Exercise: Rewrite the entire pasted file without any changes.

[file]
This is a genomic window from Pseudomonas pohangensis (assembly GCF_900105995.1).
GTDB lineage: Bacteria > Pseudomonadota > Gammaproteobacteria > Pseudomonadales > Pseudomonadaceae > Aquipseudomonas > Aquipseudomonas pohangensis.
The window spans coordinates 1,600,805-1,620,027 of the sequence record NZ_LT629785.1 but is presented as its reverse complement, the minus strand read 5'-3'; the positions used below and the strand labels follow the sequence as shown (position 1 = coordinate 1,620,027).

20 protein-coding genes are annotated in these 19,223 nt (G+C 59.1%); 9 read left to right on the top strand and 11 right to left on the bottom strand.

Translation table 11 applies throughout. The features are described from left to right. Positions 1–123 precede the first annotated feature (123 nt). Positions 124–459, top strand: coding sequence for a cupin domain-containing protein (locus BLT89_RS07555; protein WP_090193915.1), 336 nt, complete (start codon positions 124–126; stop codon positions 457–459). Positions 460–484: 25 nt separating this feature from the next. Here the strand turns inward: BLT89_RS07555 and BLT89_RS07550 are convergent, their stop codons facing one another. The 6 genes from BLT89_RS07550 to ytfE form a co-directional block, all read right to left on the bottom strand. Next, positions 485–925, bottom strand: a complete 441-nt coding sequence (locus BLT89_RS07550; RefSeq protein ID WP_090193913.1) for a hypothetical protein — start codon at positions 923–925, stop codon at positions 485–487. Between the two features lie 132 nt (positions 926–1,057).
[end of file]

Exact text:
This is a genomic window from Pseudomonas pohangensis (assembly GCF_900105995.1).
GTDB lineage: Bacteria > Pseudomonadota > Gammaproteobacteria > Pseudomonadales > Pseudomonadaceae > Aquipseudomonas > Aquipseudomonas pohangensis.
The window spans coordinates 1,600,805-1,620,027 of the sequence record NZ_LT629785.1 but is presented as its reverse complement, the minus strand read 5'-3'; the positions used below and the strand labels follow the sequence as shown (position 1 = coordinate 1,620,027).

20 protein-coding genes are annotated in these 19,223 nt (G+C 59.1%); 9 read left to right on the top strand and 11 right to left on the bottom strand.

Translation table 11 applies throughout. The features are described from left to right. Positions 1–123 precede the first annotated feature (123 nt). Positions 124–459, top strand: coding sequence for a cupin domain-containing protein (locus BLT89_RS07555; protein WP_090193915.1), 336 nt, complete (start codon positions 124–126; stop codon positions 457–459). Positions 460–484: 25 nt separating this feature from the next. Here the strand turns inward: BLT89_RS07555 and BLT89_RS07550 are convergent, their stop codons facing one another. The 6 genes from BLT89_RS07550 to ytfE form a co-directional block, all read right to left on the bottom strand. Next, positions 485–925, bottom strand: a complete 441-nt coding sequence (locus BLT89_RS07550; RefSeq protein ID WP_090193913.1) for a hypothetical protein — start codon at positions 923–925, stop codon at positions 485–487. Between the two features lie 132 nt (positions 926–1,057).